MEF: Micro enterprises need more time for RM1,500 minimum wage

PETALING JAYA: More time should be given to micro enterprises so that they can implement the RM1,500 minimum wage gradually, says Malaysian Employers Federation (MEF) president Datuk Dr Syed Hussain Syed Husman (pic).

He said micro enterprises were facing various challenges during and after the Covid-19 pandemic.

“MEF hopes that the government will allow time to roll out RM1,500 across all sectors and only then look at a method of gradual increases that will not hurt the micro enterprises.

“This balancing act is vital for success in terms of managing the minimum wage,” he said when contacted yesterday.

Starting May last year, Malaysia began implementing a minimum wage of RM1,500, which used to be RM1,200.

However, for companies with fewer than five workers, the date to comply has been pushed to July 1 this year.

These small businesses were initially slated to comply with the RM1,500 minimum wage order on Jan 1.

Human Resources Minister V. Sivakumar had said the government deferred enforcement of the order as it expected these businesses to face economic and financial challenges.

Syed Hussain said micro enterprises faced many difficulties in recent years, including inflation, supply chain disruptions due to geopolitical conflicts and the aftermath of the pandemic as well as labour shortages.

“All these factors combined resulted in about 120,000 small businesses, including micro enterprises, ceasing operations in 2020, 2021 and 2022.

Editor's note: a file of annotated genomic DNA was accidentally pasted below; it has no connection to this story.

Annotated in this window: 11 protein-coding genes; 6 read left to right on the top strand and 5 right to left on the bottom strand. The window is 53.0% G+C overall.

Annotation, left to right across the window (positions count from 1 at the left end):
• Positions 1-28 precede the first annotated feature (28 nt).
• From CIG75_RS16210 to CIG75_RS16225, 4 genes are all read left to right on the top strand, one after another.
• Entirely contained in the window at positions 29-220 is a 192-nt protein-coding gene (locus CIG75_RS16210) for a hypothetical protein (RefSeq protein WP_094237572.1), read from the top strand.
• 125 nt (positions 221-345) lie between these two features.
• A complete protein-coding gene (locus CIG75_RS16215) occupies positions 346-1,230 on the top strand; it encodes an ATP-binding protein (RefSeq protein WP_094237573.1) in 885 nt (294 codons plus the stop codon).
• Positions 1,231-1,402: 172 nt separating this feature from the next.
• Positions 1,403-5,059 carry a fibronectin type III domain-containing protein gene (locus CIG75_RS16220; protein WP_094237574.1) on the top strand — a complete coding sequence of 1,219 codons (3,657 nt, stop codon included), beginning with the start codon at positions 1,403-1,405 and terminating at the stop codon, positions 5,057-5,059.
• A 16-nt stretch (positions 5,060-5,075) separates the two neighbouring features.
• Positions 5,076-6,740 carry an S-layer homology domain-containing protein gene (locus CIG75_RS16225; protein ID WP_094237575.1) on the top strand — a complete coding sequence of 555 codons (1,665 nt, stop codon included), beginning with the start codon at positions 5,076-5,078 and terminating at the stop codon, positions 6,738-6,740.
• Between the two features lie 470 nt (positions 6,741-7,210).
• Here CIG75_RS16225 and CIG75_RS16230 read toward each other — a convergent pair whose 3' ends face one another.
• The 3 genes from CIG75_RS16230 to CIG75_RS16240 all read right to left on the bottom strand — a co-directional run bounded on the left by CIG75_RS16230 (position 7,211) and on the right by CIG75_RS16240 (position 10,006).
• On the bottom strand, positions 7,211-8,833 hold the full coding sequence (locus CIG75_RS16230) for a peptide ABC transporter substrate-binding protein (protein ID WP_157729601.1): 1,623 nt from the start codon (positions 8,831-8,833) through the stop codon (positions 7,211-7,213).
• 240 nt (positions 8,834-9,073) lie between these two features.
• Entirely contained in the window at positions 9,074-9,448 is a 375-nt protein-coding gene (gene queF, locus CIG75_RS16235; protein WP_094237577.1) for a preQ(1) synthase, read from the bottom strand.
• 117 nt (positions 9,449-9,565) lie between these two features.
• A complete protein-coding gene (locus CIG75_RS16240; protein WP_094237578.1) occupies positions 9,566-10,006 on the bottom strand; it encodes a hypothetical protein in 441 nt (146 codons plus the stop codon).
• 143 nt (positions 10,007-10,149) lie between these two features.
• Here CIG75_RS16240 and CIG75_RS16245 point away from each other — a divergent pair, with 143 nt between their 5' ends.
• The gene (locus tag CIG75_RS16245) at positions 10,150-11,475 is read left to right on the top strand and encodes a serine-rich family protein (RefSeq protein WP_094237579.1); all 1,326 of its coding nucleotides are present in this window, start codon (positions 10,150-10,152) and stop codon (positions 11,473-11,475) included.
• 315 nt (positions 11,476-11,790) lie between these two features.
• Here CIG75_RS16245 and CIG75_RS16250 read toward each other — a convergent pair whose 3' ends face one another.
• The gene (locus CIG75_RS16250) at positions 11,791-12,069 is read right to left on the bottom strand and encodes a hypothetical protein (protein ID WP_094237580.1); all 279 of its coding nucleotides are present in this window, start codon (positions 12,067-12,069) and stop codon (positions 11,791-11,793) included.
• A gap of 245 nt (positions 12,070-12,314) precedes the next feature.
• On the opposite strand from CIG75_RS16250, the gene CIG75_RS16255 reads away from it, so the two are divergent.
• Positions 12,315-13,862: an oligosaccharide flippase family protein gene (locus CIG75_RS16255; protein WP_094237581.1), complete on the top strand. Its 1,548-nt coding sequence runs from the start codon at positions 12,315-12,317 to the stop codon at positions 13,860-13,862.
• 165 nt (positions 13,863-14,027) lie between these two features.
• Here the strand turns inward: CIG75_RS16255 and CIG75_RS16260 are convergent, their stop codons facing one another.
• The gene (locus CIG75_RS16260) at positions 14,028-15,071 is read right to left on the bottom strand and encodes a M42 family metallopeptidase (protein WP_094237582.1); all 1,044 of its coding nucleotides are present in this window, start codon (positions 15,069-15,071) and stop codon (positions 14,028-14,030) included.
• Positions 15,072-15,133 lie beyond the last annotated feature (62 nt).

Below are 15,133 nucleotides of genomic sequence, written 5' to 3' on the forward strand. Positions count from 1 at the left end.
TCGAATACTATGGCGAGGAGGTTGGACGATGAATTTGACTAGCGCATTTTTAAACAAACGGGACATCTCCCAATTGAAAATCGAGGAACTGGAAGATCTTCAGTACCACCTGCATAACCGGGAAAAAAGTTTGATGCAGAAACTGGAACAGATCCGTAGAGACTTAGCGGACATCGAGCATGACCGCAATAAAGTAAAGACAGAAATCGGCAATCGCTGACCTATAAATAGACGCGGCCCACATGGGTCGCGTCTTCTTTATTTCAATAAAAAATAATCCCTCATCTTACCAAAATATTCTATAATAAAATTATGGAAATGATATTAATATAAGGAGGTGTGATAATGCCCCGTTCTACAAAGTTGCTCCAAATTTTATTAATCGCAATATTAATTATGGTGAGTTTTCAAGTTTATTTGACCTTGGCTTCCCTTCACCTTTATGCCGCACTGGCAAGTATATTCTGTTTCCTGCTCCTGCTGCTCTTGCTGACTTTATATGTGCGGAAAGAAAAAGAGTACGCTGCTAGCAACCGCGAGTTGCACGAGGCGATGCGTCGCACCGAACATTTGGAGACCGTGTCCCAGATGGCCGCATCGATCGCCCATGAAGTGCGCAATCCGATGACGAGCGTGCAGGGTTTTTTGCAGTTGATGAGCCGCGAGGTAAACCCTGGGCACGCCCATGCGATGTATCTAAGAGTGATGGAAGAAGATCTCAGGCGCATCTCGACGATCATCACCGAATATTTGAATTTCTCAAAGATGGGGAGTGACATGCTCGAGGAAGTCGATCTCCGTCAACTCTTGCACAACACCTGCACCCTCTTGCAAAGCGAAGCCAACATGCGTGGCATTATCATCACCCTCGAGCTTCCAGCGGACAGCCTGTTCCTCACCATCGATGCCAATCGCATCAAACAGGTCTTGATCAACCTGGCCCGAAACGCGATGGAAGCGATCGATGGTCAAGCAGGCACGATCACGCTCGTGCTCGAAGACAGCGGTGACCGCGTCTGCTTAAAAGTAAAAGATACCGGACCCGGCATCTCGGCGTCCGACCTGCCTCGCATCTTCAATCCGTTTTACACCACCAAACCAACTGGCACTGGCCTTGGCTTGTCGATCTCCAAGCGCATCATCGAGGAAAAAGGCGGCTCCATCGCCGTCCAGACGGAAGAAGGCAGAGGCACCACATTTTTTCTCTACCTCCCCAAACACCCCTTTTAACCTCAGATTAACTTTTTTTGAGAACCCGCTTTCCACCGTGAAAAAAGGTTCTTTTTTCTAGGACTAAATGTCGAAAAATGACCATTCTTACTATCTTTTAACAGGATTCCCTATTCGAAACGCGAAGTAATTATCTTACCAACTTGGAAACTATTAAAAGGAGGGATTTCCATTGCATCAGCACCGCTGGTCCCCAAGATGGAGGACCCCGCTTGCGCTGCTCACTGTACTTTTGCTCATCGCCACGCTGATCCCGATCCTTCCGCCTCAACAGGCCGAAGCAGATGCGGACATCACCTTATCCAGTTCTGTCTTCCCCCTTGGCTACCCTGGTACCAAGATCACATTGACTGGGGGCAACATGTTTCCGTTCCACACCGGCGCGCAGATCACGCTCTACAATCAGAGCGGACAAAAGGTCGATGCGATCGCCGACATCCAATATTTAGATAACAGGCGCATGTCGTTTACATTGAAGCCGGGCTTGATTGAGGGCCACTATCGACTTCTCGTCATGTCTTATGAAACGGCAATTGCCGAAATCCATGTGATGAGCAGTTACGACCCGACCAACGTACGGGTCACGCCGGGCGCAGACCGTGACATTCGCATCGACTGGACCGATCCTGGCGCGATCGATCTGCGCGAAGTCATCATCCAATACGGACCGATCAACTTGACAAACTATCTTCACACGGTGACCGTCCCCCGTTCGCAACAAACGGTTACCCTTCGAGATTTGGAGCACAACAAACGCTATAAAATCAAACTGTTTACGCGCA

“These issues are still not fully resolved and will likely to continue for the rest of 2023, making it difficult for micro enterprises to absorb the additional cost of about RM300 per month for each worker.

“The inability to absorb such an increase may result in these micro enterprises reducing their workforce. Some may decide to call it a day,” he said.

Syed Hussain said some micro enterprises were also facing difficulties in keeping up with the digitalisation of business due to its high cost.

“Some micro enterprises are still stuck in the old ways of doing business. As such, they are not able to be cost-efficient,” he said.

“Micro enterprises need a helping hand from the government to keep up with technology.”

He said many of them were still not able to get financing due to a lack of collateral.

The government, he said, should find ways to address the high cost of living which he described as a “complex issue beyond the minimum salary”.

“Any increase in basic salary will not address the issue of having cash in hand for employees if the cost of living keeps going up,” he said.

Syed Hussain said South Korea had exempted micro enterprises with 10 employees or fewer from its minimum wage policy.

Subscribe now to our Premium Plan for an ad-free and unlimited reading experience!

Next In Nation

'We succeeded where others failed,' says Ewon
Body of Pulau Ketam fire victim found
Azmin denies making defamatory statements against Guan Eng
Unhealthy air quality levels recorded in Klang Valley and other states
MMEA seizes over 3,000kg of endangered marine species in boat off Kudat
Five cops arrested for allegedly abducting victim from KL restaurant
AGC appeals Muhyiddin's discharge, presents 13 reasons to court
Auxiliary cop held for crude FB post against Anwar
There is much to learn from Japan's 5G and ETC systems, says Dr Wee
Back GPS in Jepak by-election, Opposition told

Others Also Read